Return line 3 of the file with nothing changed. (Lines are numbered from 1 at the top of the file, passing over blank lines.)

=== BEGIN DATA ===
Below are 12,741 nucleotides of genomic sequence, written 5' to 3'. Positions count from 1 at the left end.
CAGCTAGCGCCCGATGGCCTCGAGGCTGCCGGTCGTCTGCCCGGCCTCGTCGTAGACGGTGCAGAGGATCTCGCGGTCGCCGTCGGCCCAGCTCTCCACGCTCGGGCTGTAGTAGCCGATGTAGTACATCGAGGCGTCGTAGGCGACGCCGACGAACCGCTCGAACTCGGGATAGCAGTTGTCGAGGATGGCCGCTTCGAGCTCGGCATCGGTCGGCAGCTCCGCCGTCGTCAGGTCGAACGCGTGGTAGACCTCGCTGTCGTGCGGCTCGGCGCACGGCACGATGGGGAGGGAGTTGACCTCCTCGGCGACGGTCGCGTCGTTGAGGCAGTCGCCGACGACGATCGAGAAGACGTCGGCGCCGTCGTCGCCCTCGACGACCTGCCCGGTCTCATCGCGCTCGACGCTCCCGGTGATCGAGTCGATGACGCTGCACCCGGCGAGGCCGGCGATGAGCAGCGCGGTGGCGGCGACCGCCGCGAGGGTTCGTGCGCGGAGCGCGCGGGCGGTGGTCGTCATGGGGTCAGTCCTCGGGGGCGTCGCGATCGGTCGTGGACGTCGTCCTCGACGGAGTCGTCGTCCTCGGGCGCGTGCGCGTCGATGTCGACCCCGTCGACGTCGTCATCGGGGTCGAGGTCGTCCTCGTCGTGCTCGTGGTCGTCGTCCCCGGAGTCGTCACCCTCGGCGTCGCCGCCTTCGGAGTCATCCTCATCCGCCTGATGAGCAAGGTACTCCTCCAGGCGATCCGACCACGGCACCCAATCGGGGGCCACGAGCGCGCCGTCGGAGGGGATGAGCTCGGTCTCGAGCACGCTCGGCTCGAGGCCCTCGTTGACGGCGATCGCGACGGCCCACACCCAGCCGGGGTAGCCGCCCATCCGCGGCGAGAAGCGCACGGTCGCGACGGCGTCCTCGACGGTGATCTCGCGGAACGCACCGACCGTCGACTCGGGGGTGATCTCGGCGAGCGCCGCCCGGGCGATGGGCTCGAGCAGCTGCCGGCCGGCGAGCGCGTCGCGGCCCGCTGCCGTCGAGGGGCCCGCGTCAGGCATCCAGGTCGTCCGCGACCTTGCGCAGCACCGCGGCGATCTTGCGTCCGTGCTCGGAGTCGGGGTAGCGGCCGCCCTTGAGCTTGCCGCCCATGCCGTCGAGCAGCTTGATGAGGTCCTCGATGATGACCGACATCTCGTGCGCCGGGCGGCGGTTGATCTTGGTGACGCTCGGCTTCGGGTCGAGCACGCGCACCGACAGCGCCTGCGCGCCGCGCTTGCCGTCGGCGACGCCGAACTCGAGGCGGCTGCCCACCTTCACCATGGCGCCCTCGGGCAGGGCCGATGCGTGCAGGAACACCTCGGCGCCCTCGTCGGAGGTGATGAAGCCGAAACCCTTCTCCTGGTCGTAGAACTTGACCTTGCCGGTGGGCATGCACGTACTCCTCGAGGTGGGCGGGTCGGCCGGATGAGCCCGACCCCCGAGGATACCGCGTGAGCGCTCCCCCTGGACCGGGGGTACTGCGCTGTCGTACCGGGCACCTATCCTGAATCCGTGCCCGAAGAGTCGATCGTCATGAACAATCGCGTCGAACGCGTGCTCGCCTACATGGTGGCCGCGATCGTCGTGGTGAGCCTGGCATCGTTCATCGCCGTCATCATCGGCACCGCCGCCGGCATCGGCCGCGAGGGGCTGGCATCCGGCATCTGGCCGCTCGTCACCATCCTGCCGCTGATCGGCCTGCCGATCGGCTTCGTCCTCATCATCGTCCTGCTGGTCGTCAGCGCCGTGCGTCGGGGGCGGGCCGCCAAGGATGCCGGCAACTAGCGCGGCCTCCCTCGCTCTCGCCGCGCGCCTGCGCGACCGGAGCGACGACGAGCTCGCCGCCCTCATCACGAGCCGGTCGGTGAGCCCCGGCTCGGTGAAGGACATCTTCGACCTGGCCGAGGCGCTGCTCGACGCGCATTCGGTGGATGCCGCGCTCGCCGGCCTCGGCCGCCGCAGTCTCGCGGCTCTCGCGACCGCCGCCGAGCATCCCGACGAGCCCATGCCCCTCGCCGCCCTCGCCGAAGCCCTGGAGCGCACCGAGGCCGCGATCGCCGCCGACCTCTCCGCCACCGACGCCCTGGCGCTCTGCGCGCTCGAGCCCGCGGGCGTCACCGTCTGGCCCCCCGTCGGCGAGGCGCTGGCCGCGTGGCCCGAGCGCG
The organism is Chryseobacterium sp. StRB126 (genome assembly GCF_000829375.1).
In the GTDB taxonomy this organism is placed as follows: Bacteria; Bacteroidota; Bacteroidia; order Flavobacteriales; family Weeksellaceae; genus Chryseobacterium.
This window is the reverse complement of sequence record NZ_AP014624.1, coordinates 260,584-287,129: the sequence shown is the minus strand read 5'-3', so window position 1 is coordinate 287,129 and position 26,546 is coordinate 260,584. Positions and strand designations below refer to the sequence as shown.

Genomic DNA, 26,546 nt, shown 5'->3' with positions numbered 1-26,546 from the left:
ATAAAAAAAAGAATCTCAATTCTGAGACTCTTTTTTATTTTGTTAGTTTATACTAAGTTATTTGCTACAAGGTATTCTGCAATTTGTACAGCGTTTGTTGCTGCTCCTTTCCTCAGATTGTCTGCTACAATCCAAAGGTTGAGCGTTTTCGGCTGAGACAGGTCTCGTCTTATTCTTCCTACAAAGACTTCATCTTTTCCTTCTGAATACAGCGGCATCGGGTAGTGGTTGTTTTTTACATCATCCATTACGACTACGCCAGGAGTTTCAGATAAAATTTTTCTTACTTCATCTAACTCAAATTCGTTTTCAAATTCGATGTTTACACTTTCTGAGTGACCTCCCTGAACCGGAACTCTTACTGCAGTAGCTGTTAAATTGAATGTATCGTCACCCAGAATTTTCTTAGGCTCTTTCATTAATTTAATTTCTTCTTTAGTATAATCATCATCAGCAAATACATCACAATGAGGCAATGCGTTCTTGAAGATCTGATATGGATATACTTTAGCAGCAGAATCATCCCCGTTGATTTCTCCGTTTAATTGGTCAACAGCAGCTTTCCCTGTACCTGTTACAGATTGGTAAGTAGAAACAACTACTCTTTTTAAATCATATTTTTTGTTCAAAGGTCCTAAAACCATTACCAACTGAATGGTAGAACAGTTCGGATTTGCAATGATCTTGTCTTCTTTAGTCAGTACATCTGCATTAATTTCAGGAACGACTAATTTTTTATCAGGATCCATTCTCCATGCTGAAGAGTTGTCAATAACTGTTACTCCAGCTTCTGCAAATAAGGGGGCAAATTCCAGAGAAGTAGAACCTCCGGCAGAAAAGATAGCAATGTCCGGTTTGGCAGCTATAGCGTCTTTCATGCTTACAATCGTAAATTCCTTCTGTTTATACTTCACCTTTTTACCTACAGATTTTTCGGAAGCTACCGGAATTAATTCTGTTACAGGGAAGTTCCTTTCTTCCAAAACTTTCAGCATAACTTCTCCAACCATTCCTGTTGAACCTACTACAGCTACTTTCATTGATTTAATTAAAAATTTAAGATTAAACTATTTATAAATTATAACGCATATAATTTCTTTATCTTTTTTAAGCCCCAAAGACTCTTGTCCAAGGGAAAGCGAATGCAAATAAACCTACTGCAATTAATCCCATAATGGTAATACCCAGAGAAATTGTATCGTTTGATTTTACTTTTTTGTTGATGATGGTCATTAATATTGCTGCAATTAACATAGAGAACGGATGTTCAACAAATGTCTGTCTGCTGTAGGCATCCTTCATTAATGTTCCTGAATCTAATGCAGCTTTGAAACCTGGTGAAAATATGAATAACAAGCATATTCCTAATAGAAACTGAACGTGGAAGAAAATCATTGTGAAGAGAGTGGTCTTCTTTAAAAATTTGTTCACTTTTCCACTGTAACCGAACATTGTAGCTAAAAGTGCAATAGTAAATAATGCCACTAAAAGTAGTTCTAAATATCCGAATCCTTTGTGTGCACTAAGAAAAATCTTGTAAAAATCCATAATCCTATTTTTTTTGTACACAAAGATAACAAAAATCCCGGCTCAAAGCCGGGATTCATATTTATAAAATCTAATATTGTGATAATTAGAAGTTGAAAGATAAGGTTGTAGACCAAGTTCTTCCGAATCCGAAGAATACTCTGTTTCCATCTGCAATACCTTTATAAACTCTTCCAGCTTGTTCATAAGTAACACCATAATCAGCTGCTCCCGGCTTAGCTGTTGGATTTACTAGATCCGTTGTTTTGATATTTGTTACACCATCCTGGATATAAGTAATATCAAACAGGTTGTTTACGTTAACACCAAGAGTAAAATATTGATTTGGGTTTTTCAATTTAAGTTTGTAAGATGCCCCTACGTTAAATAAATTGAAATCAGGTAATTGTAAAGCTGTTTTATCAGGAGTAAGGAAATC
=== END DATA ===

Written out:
The organism is Chryseobacterium sp. StRB126 (genome assembly GCF_000829375.1).